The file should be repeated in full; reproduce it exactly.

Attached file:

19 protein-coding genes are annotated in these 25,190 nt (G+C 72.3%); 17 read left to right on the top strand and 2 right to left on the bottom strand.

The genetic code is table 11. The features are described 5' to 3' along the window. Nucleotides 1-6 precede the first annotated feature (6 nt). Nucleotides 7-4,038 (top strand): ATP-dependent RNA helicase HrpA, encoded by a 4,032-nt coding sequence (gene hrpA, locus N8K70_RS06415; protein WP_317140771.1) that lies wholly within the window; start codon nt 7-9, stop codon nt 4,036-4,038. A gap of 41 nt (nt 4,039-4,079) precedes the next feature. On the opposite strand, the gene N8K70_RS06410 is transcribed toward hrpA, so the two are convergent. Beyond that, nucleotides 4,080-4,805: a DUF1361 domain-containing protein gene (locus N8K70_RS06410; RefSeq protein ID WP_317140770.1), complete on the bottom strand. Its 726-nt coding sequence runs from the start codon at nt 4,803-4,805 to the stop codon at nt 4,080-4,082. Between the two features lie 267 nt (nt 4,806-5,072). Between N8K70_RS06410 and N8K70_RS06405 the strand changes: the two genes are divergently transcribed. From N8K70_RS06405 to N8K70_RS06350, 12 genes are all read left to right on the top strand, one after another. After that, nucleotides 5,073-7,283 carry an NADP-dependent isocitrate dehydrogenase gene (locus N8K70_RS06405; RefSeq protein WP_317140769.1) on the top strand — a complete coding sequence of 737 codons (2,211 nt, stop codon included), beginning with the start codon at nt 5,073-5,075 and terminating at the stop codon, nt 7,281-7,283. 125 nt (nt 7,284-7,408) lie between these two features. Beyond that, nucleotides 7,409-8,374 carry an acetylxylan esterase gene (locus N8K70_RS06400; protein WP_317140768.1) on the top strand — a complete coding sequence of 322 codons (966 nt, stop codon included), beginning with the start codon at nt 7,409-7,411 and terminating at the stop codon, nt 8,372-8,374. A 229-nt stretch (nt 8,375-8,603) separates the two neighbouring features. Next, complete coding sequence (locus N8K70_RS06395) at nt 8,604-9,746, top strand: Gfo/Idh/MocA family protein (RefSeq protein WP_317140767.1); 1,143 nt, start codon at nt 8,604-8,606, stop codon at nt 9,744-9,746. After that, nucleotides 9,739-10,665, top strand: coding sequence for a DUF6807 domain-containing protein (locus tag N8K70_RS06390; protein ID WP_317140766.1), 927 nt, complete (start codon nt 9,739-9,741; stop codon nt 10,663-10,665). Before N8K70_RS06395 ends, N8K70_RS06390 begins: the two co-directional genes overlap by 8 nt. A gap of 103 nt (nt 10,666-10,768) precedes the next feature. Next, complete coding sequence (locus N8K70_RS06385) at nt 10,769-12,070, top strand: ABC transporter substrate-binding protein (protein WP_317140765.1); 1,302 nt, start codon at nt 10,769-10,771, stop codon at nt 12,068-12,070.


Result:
19 protein-coding genes are annotated in these 25,190 nt (G+C 72.3%); 17 read left to right on the top strand and 2 right to left on the bottom strand.

The genetic code is table 11. The features are described 5' to 3' along the window. Nucleotides 1-6 precede the first annotated feature (6 nt). Nucleotides 7-4,038 (top strand): ATP-dependent RNA helicase HrpA, encoded by a 4,032-nt coding sequence (gene hrpA, locus N8K70_RS06415; protein WP_317140771.1) that lies wholly within the window; start codon nt 7-9, stop codon nt 4,036-4,038. A gap of 41 nt (nt 4,039-4,079) precedes the next feature. On the opposite strand, the gene N8K70_RS06410 is transcribed toward hrpA, so the two are convergent. Beyond that, nucleotides 4,080-4,805: a DUF1361 domain-containing protein gene (locus N8K70_RS06410; RefSeq protein ID WP_317140770.1), complete on the bottom strand. Its 726-nt coding sequence runs from the start codon at nt 4,803-4,805 to the stop codon at nt 4,080-4,082. Between the two features lie 267 nt (nt 4,806-5,072). Between N8K70_RS06410 and N8K70_RS06405 the strand changes: the two genes are divergently transcribed. From N8K70_RS06405 to N8K70_RS06350, 12 genes are all read left to right on the top strand, one after another. After that, nucleotides 5,073-7,283 carry an NADP-dependent isocitrate dehydrogenase gene (locus N8K70_RS06405; RefSeq protein WP_317140769.1) on the top strand — a complete coding sequence of 737 codons (2,211 nt, stop codon included), beginning with the start codon at nt 5,073-5,075 and terminating at the stop codon, nt 7,281-7,283. 125 nt (nt 7,284-7,408) lie between these two features. Beyond that, nucleotides 7,409-8,374 carry an acetylxylan esterase gene (locus N8K70_RS06400; protein WP_317140768.1) on the top strand — a complete coding sequence of 322 codons (966 nt, stop codon included), beginning with the start codon at nt 7,409-7,411 and terminating at the stop codon, nt 8,372-8,374. A 229-nt stretch (nt 8,375-8,603) separates the two neighbouring features. Next, complete coding sequence (locus N8K70_RS06395) at nt 8,604-9,746, top strand: Gfo/Idh/MocA family protein (RefSeq protein WP_317140767.1); 1,143 nt, start codon at nt 8,604-8,606, stop codon at nt 9,744-9,746. After that, nucleotides 9,739-10,665, top strand: coding sequence for a DUF6807 domain-containing protein (locus tag N8K70_RS06390; protein ID WP_317140766.1), 927 nt, complete (start codon nt 9,739-9,741; stop codon nt 10,663-10,665). Before N8K70_RS06395 ends, N8K70_RS06390 begins: the two co-directional genes overlap by 8 nt. A gap of 103 nt (nt 10,666-10,768) precedes the next feature. Next, complete coding sequence (locus N8K70_RS06385) at nt 10,769-12,070, top strand: ABC transporter substrate-binding protein (protein WP_317140765.1); 1,302 nt, start codon at nt 10,769-10,771, stop codon at nt 12,068-12,070.